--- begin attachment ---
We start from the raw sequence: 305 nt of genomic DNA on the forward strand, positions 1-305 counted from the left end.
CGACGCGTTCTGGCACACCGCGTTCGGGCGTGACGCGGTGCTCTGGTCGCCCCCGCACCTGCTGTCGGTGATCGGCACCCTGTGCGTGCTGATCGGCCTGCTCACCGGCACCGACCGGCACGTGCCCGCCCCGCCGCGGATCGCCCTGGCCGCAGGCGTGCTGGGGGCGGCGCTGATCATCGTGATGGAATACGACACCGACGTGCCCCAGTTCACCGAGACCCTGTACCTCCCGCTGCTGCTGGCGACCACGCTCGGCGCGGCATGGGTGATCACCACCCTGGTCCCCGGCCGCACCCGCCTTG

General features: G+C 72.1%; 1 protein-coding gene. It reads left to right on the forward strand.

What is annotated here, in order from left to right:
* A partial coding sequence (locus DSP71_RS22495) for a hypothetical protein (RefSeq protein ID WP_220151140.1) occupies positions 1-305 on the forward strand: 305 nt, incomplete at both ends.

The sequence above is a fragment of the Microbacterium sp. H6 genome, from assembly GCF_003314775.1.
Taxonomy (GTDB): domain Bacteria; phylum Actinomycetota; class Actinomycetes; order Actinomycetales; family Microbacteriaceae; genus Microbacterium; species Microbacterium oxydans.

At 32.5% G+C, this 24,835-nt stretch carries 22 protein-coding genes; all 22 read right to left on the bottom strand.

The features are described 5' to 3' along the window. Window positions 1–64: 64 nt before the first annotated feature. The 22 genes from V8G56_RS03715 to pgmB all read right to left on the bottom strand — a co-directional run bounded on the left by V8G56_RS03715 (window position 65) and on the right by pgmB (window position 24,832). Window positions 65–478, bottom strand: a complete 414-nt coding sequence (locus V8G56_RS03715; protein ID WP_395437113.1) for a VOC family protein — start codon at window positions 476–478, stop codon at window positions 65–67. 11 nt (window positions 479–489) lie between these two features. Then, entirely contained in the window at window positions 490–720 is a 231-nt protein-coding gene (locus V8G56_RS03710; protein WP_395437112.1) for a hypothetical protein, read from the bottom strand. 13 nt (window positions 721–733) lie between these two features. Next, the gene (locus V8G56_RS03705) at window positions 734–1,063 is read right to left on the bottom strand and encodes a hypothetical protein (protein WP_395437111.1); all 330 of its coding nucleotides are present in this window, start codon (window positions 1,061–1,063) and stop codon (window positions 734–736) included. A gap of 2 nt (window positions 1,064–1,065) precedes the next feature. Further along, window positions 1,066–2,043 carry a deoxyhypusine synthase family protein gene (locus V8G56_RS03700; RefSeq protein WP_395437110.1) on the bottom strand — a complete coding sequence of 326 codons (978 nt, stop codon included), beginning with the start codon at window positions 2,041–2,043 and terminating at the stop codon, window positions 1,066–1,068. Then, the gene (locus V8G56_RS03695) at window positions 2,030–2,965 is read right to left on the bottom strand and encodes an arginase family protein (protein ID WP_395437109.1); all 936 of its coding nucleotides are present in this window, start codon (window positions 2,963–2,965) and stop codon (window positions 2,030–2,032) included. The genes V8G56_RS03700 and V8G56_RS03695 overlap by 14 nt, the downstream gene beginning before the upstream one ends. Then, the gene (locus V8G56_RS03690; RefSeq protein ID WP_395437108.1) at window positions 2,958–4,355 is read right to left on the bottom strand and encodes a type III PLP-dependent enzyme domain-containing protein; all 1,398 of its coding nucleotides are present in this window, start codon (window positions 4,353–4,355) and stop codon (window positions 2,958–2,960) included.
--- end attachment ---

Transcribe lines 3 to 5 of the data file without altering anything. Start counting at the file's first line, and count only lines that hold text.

General features: G+C 72.1%; 1 protein-coding gene. It reads left to right on the forward strand.

What is annotated here, in order from left to right:
* A partial coding sequence (locus DSP71_RS22495) for a hypothetical protein (RefSeq protein ID WP_220151140.1) occupies positions 1-305 on the forward strand: 305 nt, incomplete at both ends.